The cut-off values of anthropometric variables for predicting mild cognitive impairment in Malaysian older adults

A large population based cross-sectional study

Huiloo Won, Zahara Abdul Manaf, Arimi Fitri Mat Ludin, Mohd Azahadi Omar, Rosdinom Razali, Suzana Shahar

Research output: Contribution to journalArticle

1 Citation (Scopus)

Abstract

Purpose: Older adults are at risk of mild cognitive impairment (MCI), and simple anthropometric measurements can be used to screen for this condition. Thus, the aim of this study was to explore the cut-off values of body mass index (BMI) and waist circumference (WC) for predicting the risk of MCI in older Malaysian adults. Methods: A total of 2,240 Malaysian older adults aged ≥60 years were recruited using multistage random sampling in a population based cross-sectional study. Receiver operating characteristic (ROC) curve was used to determine the cut-off values of BMI and WC with optimum sensitivity and specificity for the detection of MCI. Age, gender, years of education, smoking habit, alcohol consumption, depression, and medical conditions were used as confounding factors in this analysis. Results: A BMI cut-off value of 26 kg/m2 (area under the receiver operating characteristic curve [AUC] 0.725; sensitivity 90.5%; specificity 38.8%) was appropriate in identifying the risk of getting MCI in both men and women. The optimum WC cut-offs for likelihood of MCI were 90 cm (AUC 0.745; sensitivity 78.0%; specificity 59.8%) for men and 82 cm (AUC 0.714; sensitivity 84.3%; specificity 49.7%) for women. The optimum calf circumference (CC) cut-off values for identifying MCI were 29 cm (AUC 0.731; sensitivity 72.6%; specificity 61.1%) for men and 26 cm (AUC 0.598; sensitivity 79.1%; specificity 45.3%) for women. Conclusion: The cut-off values could be advocated and used as part of the screening of MCI among older Malaysian adults. There is a need to further determine the predictive values of these cut-off points on outcomes through longitudinal study design.

Original languageEnglish
Pages (from-to)275-282
Number of pages8
JournalClinical Interventions in Aging
Volume12
DOIs
Publication statusPublished - 7 Feb 2017

Fingerprint

Cross-Sectional Studies
Area Under Curve
Waist Circumference
Population
Body Mass Index
ROC Curve
Cognitive Dysfunction
Alcohol Drinking
Statistical Factor Analysis
Habits
Longitudinal Studies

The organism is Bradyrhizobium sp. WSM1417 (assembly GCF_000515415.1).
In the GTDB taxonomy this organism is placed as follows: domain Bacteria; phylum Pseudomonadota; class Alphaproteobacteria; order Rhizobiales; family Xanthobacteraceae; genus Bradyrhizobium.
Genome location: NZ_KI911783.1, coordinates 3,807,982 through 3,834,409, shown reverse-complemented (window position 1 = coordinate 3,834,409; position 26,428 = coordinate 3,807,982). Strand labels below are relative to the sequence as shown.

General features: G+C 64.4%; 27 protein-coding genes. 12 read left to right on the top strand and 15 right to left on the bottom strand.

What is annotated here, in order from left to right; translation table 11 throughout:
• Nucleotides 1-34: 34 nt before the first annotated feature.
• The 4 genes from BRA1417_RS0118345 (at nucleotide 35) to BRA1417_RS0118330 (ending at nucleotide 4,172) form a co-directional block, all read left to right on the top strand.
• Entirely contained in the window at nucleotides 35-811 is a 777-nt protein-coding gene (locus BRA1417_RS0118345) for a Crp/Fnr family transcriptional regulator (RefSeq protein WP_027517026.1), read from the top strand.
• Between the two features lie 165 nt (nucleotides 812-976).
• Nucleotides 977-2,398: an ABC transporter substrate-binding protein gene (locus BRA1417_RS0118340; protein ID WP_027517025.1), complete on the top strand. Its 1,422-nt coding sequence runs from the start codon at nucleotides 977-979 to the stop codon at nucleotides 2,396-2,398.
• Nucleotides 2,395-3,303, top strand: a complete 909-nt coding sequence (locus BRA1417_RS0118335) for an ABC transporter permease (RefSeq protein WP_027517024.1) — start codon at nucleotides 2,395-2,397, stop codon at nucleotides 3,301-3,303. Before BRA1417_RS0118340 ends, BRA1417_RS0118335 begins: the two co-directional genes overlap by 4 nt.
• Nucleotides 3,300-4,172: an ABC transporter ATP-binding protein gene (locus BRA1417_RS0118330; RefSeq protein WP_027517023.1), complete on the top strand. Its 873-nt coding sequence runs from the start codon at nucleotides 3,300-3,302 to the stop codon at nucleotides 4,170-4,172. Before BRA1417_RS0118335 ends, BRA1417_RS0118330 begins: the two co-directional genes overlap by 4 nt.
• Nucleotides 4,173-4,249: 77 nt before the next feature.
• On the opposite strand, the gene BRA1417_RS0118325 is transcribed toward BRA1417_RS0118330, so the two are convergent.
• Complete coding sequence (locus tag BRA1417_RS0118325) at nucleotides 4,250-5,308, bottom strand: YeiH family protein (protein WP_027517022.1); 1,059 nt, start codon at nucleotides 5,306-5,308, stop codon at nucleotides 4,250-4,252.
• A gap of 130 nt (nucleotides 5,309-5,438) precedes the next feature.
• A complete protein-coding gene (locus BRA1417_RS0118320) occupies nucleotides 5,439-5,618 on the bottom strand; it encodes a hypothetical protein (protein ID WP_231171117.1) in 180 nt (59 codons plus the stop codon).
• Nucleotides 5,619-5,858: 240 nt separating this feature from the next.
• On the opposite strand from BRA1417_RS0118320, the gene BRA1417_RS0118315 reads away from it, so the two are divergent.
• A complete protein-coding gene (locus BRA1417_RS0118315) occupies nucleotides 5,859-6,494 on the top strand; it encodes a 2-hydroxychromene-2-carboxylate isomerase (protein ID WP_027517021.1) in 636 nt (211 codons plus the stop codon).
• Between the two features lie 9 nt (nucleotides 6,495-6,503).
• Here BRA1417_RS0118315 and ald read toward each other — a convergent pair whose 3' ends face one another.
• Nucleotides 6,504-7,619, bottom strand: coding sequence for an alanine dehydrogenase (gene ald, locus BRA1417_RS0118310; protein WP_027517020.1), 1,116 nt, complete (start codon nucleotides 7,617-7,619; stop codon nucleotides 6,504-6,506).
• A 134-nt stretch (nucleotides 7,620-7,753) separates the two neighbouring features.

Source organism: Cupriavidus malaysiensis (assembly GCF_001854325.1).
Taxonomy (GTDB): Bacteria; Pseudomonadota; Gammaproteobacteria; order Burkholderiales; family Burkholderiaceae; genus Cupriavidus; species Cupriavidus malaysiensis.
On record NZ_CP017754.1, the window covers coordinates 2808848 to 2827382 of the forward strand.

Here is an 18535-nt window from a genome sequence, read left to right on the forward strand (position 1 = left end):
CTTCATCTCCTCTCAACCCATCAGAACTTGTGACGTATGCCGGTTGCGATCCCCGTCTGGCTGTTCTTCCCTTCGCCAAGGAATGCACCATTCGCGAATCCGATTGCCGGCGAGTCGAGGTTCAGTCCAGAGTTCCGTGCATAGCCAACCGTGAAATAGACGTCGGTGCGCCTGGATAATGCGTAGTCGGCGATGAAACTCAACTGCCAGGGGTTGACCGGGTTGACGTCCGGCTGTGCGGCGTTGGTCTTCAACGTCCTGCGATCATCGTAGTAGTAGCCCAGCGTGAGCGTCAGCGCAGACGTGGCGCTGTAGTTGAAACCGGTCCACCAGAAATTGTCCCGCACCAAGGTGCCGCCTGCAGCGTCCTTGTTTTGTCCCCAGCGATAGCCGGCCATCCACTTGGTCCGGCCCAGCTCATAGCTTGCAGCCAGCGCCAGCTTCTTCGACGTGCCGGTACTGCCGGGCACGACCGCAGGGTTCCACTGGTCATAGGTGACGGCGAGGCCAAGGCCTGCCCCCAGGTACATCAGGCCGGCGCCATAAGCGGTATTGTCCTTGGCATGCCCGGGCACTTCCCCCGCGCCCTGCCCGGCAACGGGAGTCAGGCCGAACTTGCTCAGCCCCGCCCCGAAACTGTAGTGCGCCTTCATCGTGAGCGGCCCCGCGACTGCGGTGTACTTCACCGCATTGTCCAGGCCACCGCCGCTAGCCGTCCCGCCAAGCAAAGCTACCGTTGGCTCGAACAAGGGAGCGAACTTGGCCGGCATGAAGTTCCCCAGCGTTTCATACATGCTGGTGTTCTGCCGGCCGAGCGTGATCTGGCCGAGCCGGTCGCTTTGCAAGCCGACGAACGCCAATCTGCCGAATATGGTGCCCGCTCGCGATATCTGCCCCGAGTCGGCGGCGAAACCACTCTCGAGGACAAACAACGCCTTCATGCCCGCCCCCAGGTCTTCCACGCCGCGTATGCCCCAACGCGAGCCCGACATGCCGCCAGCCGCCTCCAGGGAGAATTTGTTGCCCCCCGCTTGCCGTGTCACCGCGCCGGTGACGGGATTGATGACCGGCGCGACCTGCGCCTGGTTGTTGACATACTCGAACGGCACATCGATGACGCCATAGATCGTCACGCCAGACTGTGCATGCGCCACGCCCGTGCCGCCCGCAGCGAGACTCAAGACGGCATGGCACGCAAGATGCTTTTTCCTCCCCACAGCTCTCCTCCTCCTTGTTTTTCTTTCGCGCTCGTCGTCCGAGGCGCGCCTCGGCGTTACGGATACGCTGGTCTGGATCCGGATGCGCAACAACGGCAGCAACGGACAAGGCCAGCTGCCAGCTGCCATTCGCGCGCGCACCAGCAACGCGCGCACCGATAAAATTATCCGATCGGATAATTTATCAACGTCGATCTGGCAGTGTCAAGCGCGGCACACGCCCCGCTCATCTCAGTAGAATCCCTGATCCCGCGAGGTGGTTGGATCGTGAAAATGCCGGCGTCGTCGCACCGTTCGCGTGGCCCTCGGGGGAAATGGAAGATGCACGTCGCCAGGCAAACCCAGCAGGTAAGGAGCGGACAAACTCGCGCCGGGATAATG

Smoking
Depression
Education
Sensitivity and Specificity

Keywords

  • BMI
  • Body mass index
  • Cut-off values
  • MCI
  • Older adults
  • Waist circumference
  • WC

ASJC Scopus subject areas

  • Geriatrics and Gerontology

Cite this

@article{ce97a092c5b342b29c0f157c0693d182,
title = "The cut-off values of anthropometric variables for predicting mild cognitive impairment in Malaysian older adults: A large population based cross-sectional study",
abstract = "Purpose: Older adults are at risk of mild cognitive impairment (MCI), and simple anthropometric measurements can be used to screen for this condition. Thus, the aim of this study was to explore the cut-off values of body mass index (BMI) and waist circumference (WC) for predicting the risk of MCI in older Malaysian adults. Methods: A total of 2,240 Malaysian older adults aged ≥60 years were recruited using multistage random sampling in a population based cross-sectional study. Receiver operating characteristic (ROC) curve was used to determine the cut-off values of BMI and WC with optimum sensitivity and specificity for the detection of MCI. Age, gender, years of education, smoking habit, alcohol consumption, depression, and medical conditions were used as confounding factors in this analysis. Results: A BMI cut-off value of 26 kg/m2 (area under the receiver operating characteristic curve [AUC] 0.725; sensitivity 90.5{\%}; specificity 38.8{\%}) was appropriate in identifying the risk of getting MCI in both men and women. The optimum WC cut-offs for likelihood of MCI were 90 cm (AUC 0.745; sensitivity 78.0{\%}; specificity 59.8{\%}) for men and 82 cm (AUC 0.714; sensitivity 84.3{\%}; specificity 49.7{\%}) for women. The optimum calf circumference (CC) cut-off values for identifying MCI were 29 cm (AUC 0.731; sensitivity 72.6{\%}; specificity 61.1{\%}) for men and 26 cm (AUC 0.598; sensitivity 79.1{\%}; specificity 45.3{\%}) for women. Conclusion: The cut-off values could be advocated and used as part of the screening of MCI among older Malaysian adults. There is a need to further determine the predictive values of these cut-off points on outcomes through longitudinal study design.",